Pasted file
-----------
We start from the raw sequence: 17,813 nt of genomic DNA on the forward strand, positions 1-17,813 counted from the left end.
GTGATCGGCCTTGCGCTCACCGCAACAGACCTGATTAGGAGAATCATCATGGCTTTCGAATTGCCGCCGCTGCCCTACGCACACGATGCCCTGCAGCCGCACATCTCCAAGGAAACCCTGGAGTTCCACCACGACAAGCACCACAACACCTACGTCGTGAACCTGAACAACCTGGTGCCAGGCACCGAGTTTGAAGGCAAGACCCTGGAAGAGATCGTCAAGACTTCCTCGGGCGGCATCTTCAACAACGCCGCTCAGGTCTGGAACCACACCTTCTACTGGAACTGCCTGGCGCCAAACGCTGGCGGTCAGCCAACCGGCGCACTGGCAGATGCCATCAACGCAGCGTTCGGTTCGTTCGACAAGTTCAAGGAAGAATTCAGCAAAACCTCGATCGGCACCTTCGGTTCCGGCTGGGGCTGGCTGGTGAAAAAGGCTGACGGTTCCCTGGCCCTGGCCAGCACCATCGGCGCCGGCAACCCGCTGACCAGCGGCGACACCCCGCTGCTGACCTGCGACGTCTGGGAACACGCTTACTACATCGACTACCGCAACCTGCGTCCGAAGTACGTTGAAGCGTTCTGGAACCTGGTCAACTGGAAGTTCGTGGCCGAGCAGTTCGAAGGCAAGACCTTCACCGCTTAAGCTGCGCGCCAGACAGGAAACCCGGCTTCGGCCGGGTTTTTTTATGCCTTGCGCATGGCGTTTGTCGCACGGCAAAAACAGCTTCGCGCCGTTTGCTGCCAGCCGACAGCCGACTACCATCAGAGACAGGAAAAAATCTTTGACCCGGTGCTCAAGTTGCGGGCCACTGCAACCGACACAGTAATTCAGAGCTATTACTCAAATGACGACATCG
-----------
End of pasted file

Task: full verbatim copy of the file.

We start from the raw sequence: 17,813 nt of genomic DNA on the forward strand, positions 1-17,813 counted from the left end.
GTGATCGGCCTTGCGCTCACCGCAACAGACCTGATTAGGAGAATCATCATGGCTTTCGAATTGCCGCCGCTGCCCTACGCACACGATGCCCTGCAGCCGCACATCTCCAAGGAAACCCTGGAGTTCCACCACGACAAGCACCACAACACCTACGTCGTGAACCTGAACAACCTGGTGCCAGGCACCGAGTTTGAAGGCAAGACCCTGGAAGAGATCGTCAAGACTTCCTCGGGCGGCATCTTCAACAACGCCGCTCAGGTCTGGAACCACACCTTCTACTGGAACTGCCTGGCGCCAAACGCTGGCGGTCAGCCAACCGGCGCACTGGCAGATGCCATCAACGCAGCGTTCGGTTCGTTCGACAAGTTCAAGGAAGAATTCAGCAAAACCTCGATCGGCACCTTCGGTTCCGGCTGGGGCTGGCTGGTGAAAAAGGCTGACGGTTCCCTGGCCCTGGCCAGCACCATCGGCGCCGGCAACCCGCTGACCAGCGGCGACACCCCGCTGCTGACCTGCGACGTCTGGGAACACGCTTACTACATCGACTACCGCAACCTGCGTCCGAAGTACGTTGAAGCGTTCTGGAACCTGGTCAACTGGAAGTTCGTGGCCGAGCAGTTCGAAGGCAAGACCTTCACCGCTTAAGCTGCGCGCCAGACAGGAAACCCGGCTTCGGCCGGGTTTTTTTATGCCTTGCGCATGGCGTTTGTCGCACGGCAAAAACAGCTTCGCGCCGTTTGCTGCCAGCCGACAGCCGACTACCATCAGAGACAGGAAAAAATCTTTGACCCGGTGCTCAAGTTGCGGGCCACTGCAACCGACACAGTAATTCAGAGCTATTACTCAAATGACGACATCG